HE TOOK OVER 100,000 PHOTOS: “He Took Over 100,000 Photos.” That’s what the headline above an article about him in the Lorain (Ohio) Journal boldly announced to the world in June of 1955. The bottom line was that he had taken just a smidgen less than 28 thousand picture a year, some 2,250 a month or approximately 75 photographs per day over the period of 36 years. If they had been just any photographs those statistics might have been meaningless. But most persons seriously interested in a pictorial history of the Erie-Lorain County region in Northern Ohio between 1919 and 1967 have likely seen many of them and will easily recognize the photographer’s name: Rudy Moc.

His given name was Rudolph Leopold (Rudy Leo) Moc. But professionally, and personally, it appears that he preferred to be known as Rudy. He was born March 1, 1896 in Obergeorgenthal, Bohemia (a.k.a. the Czech Kingdom). In 1908 he came to America with his sister, Verna, mother Anna and stepfather Alonis Bayer. According the 1920 U.S. census the family eventually settled on West 23rd Street in Lorain where Mr. Bayer had found work as a carpenter.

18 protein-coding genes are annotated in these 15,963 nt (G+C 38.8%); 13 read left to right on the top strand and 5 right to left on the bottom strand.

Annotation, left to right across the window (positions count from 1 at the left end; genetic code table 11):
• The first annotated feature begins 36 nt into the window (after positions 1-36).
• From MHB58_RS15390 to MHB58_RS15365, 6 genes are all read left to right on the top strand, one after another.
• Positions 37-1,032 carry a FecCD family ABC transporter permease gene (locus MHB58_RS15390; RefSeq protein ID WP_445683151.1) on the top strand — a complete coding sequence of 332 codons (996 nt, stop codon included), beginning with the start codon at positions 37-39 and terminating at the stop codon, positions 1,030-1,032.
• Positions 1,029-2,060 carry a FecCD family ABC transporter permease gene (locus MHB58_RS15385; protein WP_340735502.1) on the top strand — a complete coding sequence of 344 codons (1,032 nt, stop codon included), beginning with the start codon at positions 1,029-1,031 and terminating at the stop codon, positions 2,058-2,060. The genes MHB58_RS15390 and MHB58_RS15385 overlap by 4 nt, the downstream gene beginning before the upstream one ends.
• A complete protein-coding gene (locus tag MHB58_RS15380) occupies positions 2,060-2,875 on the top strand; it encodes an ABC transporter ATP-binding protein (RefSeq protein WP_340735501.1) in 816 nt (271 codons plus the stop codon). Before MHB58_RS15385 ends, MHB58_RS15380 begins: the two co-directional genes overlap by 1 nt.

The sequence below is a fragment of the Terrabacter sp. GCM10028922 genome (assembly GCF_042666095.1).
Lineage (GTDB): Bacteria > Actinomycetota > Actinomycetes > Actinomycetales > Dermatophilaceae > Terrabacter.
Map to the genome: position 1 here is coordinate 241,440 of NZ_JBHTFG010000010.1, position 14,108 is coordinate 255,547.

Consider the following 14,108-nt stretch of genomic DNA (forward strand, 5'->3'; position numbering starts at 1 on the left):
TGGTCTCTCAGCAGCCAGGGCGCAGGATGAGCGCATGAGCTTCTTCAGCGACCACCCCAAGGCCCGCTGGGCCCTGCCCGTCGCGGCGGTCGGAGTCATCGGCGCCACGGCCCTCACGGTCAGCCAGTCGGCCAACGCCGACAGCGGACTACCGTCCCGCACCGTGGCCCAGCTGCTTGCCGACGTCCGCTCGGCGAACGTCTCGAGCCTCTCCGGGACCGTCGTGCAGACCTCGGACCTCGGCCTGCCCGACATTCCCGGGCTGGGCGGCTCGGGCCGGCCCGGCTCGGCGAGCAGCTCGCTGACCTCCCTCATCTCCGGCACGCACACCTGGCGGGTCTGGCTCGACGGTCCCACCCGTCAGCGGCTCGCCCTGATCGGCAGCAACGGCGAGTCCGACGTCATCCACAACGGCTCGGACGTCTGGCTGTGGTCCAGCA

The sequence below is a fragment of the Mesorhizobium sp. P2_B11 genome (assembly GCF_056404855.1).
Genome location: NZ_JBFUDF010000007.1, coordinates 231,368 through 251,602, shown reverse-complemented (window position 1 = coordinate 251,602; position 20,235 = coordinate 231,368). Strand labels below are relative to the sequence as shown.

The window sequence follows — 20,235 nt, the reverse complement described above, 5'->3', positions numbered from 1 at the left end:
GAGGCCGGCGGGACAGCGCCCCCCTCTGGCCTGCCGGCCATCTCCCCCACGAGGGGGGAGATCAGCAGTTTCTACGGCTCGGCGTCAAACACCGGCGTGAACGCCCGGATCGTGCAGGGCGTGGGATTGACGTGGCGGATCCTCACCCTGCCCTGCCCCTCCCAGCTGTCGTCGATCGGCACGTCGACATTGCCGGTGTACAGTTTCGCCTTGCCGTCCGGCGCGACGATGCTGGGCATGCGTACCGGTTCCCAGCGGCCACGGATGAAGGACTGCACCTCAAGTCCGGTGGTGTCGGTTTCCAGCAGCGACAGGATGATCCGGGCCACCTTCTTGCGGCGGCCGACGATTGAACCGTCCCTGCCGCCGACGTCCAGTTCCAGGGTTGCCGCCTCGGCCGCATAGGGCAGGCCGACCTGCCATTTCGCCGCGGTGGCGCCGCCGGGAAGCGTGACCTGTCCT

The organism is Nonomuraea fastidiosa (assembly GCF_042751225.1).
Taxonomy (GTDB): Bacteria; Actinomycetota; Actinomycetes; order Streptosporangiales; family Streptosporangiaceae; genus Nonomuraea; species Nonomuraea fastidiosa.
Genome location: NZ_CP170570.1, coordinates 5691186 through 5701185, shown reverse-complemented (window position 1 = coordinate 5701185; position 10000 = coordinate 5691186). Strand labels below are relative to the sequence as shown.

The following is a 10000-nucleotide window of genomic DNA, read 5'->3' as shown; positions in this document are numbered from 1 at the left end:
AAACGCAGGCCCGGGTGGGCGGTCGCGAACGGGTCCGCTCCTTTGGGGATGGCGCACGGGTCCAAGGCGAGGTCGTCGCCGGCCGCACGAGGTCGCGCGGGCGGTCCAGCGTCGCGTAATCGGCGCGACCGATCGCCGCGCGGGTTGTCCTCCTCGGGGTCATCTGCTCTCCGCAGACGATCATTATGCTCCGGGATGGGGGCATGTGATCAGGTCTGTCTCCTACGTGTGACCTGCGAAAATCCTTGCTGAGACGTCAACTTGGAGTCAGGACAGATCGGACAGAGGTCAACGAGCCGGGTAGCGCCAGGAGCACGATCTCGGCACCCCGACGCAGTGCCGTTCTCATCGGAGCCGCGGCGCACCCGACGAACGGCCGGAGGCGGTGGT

At age 15 Moc was selling Larkin (soap) products from door-to-door. When he won a photographic outfit for his efforts it didn’t take long for him to initiate a new career and earned an extraordinary reputation along the way. Around 1913, at the tender age of 17, Rudy took a job with the “official photographer” for Lorain’s National Tube Company carrying heavy equipment. He worked hard and by age 19 he was offered his boss’s job. When he left the National Tube job he went to work at the Rembrandt Studio in Lorain. Again, he worked hard and by 1919 he was in business for himself in a small building on the east side of Grand street just north of the railroad tracks in “good ol’’ Vermilion. Many of the photos he took for what was then Vermilion’s fledgling High School annual, Hi-Times. His “Sunset Studio” logo appeared on the lower right corners of those early photos. [F.Y.I. The Sunset Studio building would have been located between the current site of The Old Vermilion Jailhouse Bed and Breakfast facility and the railroad tracks.] To just say he was successful in his enterprise would probably be an understated understatement.